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Posted on April 27, 2016 @ 08:10:00 AM by Paul Meagher
One way to express your love of nature is by going for a walk in it or a taking a picture of it. Another way is to pick up garbage that accumulates there. Usually, I'm walking or taking pictures but today I decided it was time to express my love in a different way, by picking up roadside garbage along a riverside route where I often walk and take pictures.
In the early springtime around here you can easily see the garbage in the woods beside the road. It is a good time to pick up garbage. In a few more weeks the roadside will start to get grown in with abundant emerging life.
On the radio the other day a fellow expressed his deep disappointment in the litter along the highway and how disrespectful that is to the earth and to our civic responsibilities. Although I respected his message, his hectoring tone was a turn off to me; as if we were a bunch of kids that didn't know how to clean up after ourselves. He felt righteous because he was part of a corporate group that was picking up roadside garbage and thought by expressing his disappointment in the citizenry the littering would slow down.
You can also pick up garbage for some fairly self-interested reasons. I walk this area frequently and don't like seeing the garbage so if
I pick up the garbage I can solve that problem myself. I will probably enjoy my future walks more and feel I did something a bit more substantial than take pictures and go for walks to express my love of nature.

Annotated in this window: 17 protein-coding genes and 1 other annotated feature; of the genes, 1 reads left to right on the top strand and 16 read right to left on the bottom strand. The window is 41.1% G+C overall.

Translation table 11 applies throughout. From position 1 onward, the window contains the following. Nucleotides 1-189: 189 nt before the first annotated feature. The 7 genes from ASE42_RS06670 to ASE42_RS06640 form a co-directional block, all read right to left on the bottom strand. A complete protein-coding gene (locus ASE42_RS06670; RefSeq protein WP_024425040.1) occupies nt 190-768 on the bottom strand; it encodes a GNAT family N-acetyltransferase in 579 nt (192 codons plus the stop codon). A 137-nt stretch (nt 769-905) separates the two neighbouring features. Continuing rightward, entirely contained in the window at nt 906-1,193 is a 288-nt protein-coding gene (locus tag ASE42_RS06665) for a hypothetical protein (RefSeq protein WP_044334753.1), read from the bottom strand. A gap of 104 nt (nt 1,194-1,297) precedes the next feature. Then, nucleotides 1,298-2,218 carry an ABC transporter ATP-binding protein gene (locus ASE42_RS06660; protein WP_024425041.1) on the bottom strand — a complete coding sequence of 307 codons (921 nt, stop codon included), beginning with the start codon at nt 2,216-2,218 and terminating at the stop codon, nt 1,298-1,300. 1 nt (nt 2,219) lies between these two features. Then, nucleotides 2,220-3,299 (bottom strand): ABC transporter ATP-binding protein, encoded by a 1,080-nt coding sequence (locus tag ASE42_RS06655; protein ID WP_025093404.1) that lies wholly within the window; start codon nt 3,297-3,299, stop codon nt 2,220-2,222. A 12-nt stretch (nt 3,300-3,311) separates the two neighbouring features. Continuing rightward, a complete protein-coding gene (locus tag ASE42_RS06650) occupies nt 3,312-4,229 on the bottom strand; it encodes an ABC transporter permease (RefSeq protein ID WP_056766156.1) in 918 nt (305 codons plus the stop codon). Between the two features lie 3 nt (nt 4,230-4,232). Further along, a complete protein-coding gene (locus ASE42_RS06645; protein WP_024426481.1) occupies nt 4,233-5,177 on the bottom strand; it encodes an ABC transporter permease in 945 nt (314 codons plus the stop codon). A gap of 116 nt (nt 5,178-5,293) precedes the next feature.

It was a cool and sunny morning. There were no mosquitoes to deal with and it was a good exercise replacement for the time I might have
taken for a morning walk. I was not used to the amount of bending I had to do and my back told me it was time to stop (for now). It is fairly rewarding work as it doesn't take long to fill up a normal household garbage bag. I filled 6 of them in an hour and a half.
Picking up garbage tells you something about the world we live it that you might not really appreciate any other way. I encountered lots of
Coke and Pepsi containers of various sorts, beer bottles and cans, beer cases, diapers, coffee cups, cigarette packages, plastic bags, chip bags, shoes, fast food wrappers, tires, ashphalt shingles, car parts, and more. Cleaning up roadside garbage is an example of an externality that companies like Pepsi, Coke, Pampers, beer companies, chip companies, and more don't account for in their expense column. We all know what type of garbage is most prevalent in our communities (if not, perhaps it would be good to do some accounting on it) but we generally don't see the companies who are in part responsible paying any money to address the issue. Do they have a duty to fund community cleanups if we encounter a large amount of their garbage in our communities? Of course, the person who decided to litter is responsible, but Coke and Pepsi should arguably include an assumed background rate of littering into their expense column and help take care of the roadside mess they are helping to create.
In truth, I don't really care that much if Coke or Pepsi decide to carry their share of the burden. Just a thought I had when I kept encountering the same types of garbage. What motivates me is keeping an area of manageable size clear of some garbage so that I can enjoy nature there more. I decided I wouldn't be a bystander waiting for the county or someone else to address the issue because it wasn't going to be addressed judging by the age of some of the garbage I picked up.
Picking up roadside garbage can be addictive if you decide to actively express your love for a piece of nature in that manner. It can be an investment into your own future enjoyment and the enjoyment of others.
You might also encounter interesting wildlife in a roadside garbage pickup such as this school of young trout I encountered today. They are living in an offshoot from the river next to the road where the water is calm and they have some protection in the submerged leaves, grasses, and stream bank.
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